Editor’s Note – Voice of one nation to another

Keith 1Friends;

This month our writers reflect upon what it means to be a citizen of an earthly nation as well as a citizen of the Kingdom of God. Our allegiance is to the latter of course though we are called to speak to the powers that be as advocates for justice and peace, especially when the decisions of the nation run contrary to Kingdom values. May we always be ready to give voice to the hope found in Jesus the Christ.

Blessings and Shalom

Keith

The Conspiracy of the Nations

by Berry Friesen

Berry f

“Why do the nations conspire, and the peoples plot in vain” (Psalm 2:1)?

The psalmist answers his own question.  “The kings of the earth . . . and the rulers take counsel together against the LORD and his anointed, saying, ‘Let us burst their bonds asunder and cast their cords from us’” (Psalm 2:2-3).

These words come to mind as we reflect on the recent escalation of the war in Syria and Iraq through air attacks by western forces.  This escalation has long been plotted by the nations.  In September 2013, the US plan to bomb Syria was put on hold because of public opposition.  “Why should we provide an air force for al-Qaeda?” people said.  President Obama had no answer, but now he does:  the Islamic State.

The psalmist speaks of conspiracies that enable kings to overcome resistance to their plots.  He speaks of secret counsels to find ways to tear apart the arguments against war and overcome the restraints of international law and moral legitimacy.

Apparently, the kings of our time have succeeded in Syria.  Now, just one year after the people’s success in stopping the US bombing of Syria, we see little opposition and the bombing has begun. Everywhere we look, we hear reports on the atrocities committed by the Islamic State and read accounts of how the nations must do something to destroy it.  Even voices that usually speak for peace seem flummoxed.

What can those who are committed to peace say in the face of something as horrible as the Islamic State?

There is much we can say.  But to say it, we must first confront a very specific fear that keeps us silent: we will be called “conspiracy nuts.”  That is a mighty sword in the hands of kings.  We fear it more than nearly anything for it will cause our friends and neighbors to avoid us and shut their ears to our voices.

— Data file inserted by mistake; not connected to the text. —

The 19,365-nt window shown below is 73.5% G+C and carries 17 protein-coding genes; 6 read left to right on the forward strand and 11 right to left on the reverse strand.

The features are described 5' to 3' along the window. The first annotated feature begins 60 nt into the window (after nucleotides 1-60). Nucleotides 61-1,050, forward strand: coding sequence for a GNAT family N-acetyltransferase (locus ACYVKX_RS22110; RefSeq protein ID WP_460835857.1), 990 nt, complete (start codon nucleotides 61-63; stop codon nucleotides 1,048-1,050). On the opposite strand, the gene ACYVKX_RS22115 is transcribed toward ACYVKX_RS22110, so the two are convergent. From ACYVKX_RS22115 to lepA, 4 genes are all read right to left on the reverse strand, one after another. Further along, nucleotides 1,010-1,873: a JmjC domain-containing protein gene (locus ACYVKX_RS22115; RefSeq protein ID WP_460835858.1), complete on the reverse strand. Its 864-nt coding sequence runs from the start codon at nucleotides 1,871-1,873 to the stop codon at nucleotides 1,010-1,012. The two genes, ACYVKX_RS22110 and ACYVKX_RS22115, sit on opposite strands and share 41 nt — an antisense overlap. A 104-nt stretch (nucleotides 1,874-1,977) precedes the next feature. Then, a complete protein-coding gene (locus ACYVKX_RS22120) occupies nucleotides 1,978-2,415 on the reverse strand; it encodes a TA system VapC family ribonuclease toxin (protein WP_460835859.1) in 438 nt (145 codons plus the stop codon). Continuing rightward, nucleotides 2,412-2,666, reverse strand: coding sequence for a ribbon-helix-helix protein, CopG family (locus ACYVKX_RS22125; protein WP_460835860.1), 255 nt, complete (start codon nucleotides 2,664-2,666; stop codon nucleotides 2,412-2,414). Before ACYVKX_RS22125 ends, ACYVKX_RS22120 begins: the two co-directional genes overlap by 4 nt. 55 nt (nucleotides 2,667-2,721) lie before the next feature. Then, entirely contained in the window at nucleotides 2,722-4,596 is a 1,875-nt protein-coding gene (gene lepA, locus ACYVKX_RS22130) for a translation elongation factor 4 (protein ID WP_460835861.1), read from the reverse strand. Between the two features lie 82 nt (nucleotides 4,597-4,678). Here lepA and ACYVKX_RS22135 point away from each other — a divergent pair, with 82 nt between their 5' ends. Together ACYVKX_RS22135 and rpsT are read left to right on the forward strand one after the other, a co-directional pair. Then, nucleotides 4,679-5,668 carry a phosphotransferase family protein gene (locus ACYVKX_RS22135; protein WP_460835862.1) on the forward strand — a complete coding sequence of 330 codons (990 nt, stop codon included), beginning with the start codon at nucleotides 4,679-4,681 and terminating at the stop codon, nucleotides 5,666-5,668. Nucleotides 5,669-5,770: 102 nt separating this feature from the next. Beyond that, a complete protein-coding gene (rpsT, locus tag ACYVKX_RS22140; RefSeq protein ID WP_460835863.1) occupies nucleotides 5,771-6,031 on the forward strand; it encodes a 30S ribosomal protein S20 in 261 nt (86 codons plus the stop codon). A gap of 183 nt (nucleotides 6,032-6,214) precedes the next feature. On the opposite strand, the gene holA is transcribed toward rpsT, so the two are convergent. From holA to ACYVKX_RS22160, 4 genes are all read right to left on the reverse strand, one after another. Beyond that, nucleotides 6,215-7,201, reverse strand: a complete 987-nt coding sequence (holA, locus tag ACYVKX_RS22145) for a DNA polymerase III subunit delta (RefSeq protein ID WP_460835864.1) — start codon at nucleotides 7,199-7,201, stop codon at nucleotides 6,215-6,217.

There is ample evidence that the kings of the earth created the Islamic State. The funding for its fighters, their freedom of movement across international borders into Syria, their sophisticated weaponry and their training in how to use it, their access to military intelligence about Syrian and Iraqi forces, their efficient command structure, their access to Western media to distribute propaganda and agitprop–all of this has been provided by members of the US–led alliance.

No, we will not hear confirmation of this on National Public Radio (NPR) or read of it in the New York Times; those media outlets have become integral parts of the public relations structure of the ruling powers.  But when we sift through news article over the past few years and consider how the Islamic State came into existence in such a miraculous and “unexpected” way while under the 24/7 surveillance by satellites and drones, we can only conclude that the Islamic State is the result of a conspiracy of the US and its allies.

As I write, my radio is broadcasting a report from NPR in which Syrian President Assad is blamed for the emergence of the Islamic State.  It’s an Assad conspiracy, NPR wants us to think, and a legitimate use of the term since it is pointed at someone it wants us to hate.

The Apostle Paul can help us get past this regime of deception and our fear of being labelled “conspiracy nuts.”  In his very first letter, Paul reminded the believers in the assemblies of Galatia that “the Lord Jesus Christ gave himself for our sins to set us free from the present evil age” (Gal.1:3-4). In a subsequent letter to the believers in Colossae, he again linked the salvation we have received in Jesus Christ with our rescue from “the power of darkness.” (Colossians 1:13).  And when writing to the believers in Rome, he attributed our bondage to sin to “the exchange of the truth about God for a lie” (Romans 1”25).

Paul’s candid assessment of empire’s ways matches the psalmist’s view.  But we are slow to be convinced; we still prefer to think the empire’s leaders are well-intentioned and that when a bombing campaign is derailed (as it was just a year ago), the powerful accept the rebuke and change direction.